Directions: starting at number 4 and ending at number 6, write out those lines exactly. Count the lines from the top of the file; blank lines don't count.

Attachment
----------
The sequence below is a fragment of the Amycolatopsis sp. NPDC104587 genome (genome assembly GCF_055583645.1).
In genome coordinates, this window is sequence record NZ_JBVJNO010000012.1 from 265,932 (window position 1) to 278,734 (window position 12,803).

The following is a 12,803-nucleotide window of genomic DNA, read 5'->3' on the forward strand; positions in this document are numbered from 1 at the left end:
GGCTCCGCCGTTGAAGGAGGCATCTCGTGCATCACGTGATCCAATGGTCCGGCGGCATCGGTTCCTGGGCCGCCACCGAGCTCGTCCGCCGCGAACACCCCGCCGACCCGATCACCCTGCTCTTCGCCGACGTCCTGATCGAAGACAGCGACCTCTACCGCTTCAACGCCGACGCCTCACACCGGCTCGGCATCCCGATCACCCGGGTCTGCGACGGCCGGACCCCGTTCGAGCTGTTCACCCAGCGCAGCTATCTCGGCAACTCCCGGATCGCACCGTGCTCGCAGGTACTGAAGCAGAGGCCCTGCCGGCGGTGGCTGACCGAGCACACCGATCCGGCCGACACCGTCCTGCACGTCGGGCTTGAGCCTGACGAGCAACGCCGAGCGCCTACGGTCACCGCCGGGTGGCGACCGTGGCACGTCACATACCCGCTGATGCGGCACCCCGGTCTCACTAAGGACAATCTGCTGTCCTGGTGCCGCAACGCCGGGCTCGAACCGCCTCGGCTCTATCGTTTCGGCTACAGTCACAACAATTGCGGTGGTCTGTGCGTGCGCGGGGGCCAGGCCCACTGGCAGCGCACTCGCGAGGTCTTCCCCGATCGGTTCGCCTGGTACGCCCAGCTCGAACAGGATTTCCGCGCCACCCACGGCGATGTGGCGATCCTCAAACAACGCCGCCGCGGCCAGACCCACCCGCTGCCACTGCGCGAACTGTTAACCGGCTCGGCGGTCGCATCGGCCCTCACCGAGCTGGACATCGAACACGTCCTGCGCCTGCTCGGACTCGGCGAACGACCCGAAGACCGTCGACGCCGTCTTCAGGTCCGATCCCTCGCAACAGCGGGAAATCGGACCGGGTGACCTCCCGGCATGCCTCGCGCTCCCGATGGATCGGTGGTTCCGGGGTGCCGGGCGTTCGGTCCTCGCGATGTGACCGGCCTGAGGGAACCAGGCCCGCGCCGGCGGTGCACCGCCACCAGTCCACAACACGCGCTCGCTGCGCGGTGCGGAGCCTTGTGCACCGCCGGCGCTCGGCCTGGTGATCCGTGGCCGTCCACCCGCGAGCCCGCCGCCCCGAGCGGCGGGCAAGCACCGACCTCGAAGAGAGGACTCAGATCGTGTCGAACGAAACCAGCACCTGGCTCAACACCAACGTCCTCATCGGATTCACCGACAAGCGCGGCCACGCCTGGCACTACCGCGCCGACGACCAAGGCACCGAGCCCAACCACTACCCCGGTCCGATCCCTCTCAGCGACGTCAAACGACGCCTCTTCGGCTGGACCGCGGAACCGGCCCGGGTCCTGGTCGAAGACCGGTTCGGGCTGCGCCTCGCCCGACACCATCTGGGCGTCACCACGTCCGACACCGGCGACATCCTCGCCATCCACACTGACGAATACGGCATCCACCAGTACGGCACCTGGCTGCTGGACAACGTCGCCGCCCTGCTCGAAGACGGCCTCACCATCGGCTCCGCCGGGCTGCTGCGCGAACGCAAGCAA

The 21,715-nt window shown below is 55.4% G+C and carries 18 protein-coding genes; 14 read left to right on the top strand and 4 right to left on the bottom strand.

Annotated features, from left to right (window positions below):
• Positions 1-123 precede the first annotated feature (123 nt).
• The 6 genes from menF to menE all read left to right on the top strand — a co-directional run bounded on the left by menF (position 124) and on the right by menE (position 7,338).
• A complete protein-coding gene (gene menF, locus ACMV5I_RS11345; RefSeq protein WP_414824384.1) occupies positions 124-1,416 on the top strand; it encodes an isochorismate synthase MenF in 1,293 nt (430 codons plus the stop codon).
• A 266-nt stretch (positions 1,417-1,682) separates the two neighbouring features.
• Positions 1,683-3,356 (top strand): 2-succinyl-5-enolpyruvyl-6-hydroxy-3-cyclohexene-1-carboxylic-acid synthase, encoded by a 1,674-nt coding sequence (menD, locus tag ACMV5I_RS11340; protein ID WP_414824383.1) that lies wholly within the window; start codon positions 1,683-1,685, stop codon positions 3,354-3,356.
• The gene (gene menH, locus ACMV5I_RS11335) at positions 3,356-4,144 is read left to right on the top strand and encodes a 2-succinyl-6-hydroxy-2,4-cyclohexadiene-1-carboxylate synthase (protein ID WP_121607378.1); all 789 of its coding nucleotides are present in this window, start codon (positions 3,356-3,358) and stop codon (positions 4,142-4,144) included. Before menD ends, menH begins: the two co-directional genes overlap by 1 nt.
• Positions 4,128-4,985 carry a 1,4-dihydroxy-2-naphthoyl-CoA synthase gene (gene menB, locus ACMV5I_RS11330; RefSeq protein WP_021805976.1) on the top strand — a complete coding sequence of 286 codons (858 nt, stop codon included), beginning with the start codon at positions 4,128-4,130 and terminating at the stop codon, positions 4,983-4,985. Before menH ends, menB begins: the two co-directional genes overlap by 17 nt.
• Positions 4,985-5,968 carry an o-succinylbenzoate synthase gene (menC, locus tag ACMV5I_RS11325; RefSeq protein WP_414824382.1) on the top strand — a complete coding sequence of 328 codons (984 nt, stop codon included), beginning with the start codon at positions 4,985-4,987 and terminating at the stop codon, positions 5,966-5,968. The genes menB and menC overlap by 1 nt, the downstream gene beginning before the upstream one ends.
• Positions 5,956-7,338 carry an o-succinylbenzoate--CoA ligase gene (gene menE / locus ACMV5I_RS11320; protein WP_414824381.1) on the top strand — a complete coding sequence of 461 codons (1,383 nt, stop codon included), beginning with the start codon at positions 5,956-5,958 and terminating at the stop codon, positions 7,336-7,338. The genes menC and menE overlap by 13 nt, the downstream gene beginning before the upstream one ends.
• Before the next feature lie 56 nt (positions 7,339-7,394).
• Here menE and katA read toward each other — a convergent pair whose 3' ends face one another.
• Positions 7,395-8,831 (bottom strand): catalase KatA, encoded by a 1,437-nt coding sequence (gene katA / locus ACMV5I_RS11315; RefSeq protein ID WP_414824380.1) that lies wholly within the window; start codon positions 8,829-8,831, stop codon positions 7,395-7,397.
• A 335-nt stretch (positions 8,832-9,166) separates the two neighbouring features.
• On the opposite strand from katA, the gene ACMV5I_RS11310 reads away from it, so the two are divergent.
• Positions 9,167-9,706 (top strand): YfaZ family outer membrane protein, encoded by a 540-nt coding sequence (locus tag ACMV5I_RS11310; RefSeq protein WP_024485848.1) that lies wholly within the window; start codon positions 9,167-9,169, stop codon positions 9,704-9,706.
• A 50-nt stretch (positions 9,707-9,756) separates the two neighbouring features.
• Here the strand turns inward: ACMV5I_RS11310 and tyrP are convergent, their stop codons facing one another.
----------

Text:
GGCTCCGCCGTTGAAGGAGGCATCTCGTGCATCACGTGATCCAATGGTCCGGCGGCATCGGTTCCTGGGCCGCCACCGAGCTCGTCCGCCGCGAACACCCCGCCGACCCGATCACCCTGCTCTTCGCCGACGTCCTGATCGAAGACAGCGACCTCTACCGCTTCAACGCCGACGCCTCACACCGGCTCGGCATCCCGATCACCCGGGTCTGCGACGGCCGGACCCCGTTCGAGCTGTTCACCCAGCGCAGCTATCTCGGCAACTCCCGGATCGCACCGTGCTCGCAGGTACTGAAGCAGAGGCCCTGCCGGCGGTGGCTGACCGAGCACACCGATCCGGCCGACACCGTCCTGCACGTCGGGCTTGAGCCTGACGAGCAACGCCGAGCGCCTACGGTCACCGCCGGGTGGCGACCGTGGCACGTCACATACCCGCTGATGCGGCACCCCGGTCTCACTAAGGACAATCTGCTGTCCTGGTGCCGCAACGCCGGGCTCGAACCGCCTCGGCTCTATCGTTTCGGCTACAGTCACAACAATTGCGGTGGTCTGTGCGTGCGCGGGGGCCAGGCCCACTGGCAGCGCACTCGCGAGGTCTTCCCCGATCGGTTCGCCTGGTACGCCCAGCTCGAACAGGATTTCCGCGCCACCCACGGCGATGTGGCGATCCTCAAACAACGCCGCCGCGGCCAGACCCACCCGCTGCCACTGCGCGAACTGTTAACCGGCTCGGCGGTCGCATCGGCCCTCACCGAGCTGGACATCGAACACGTCCTGCGCCTGCTCGGACTCGGCGAACGACCCGAAGACCGTCGACGCCGTCTTCAGGTCCGATCCCTCGCAACAGCGGGAAATCGGACCGGGTGACCTCCCGGCATGCCTCGCGCTCCCGATGGATCGGTGGTTCCGGGGTGCCGGGCGTTCGGTCCTCGCGATGTGACCGGCCTGAGGGAACCAGGCCCGCGCCGGCGGTGCACCGCCACCAGTCCACAACACGCGCTCGCTGCGCGGTGCGGAGCCTTGTGCACCGCCGGCGCTCGGCCTGGTGATCCGTGGCCGTCCACCCGCGAGCCCGCCGCCCCGAGCGGCGGGCAAGCACCGACCTCGAAGAGAGGACTCAGATCGTGTCGAACGAAACCAGCACCTGGCTCAACACCAACGTCCTCATCGGATTCACCGACAAGCGCGGCCACGCCTGGCACTACCGCGCCGACGACCAAGGCACCGAGCCCAACCACTACCCCGGTCCGATCCCTCTCAGCGACGTCAAACGACGCCTCTTCGGCTGGACCGCGGAACCGGCCCGGGTCCTGGTCGAAGACCGGTTCGGGCTGCGCCTCGCCCGACACCATCTGGGCGTCACCACGTCCGACACCGGCGACATCCTCGCCATCCACACTGACGAATACGGCATCCACCAGTACGGCACCTGGCTGCTGGACAACGTCGCCGCCCTGCTCGAAGACGGCCTCACCATCGGCTCCGCCGGGCTGCTGCGCGAACGCAAGCAA

The 21,715-nt window shown below is 55.4% G+C and carries 18 protein-coding genes; 14 read left to right on the top strand and 4 right to left on the bottom strand.

Annotated features, from left to right (window positions below):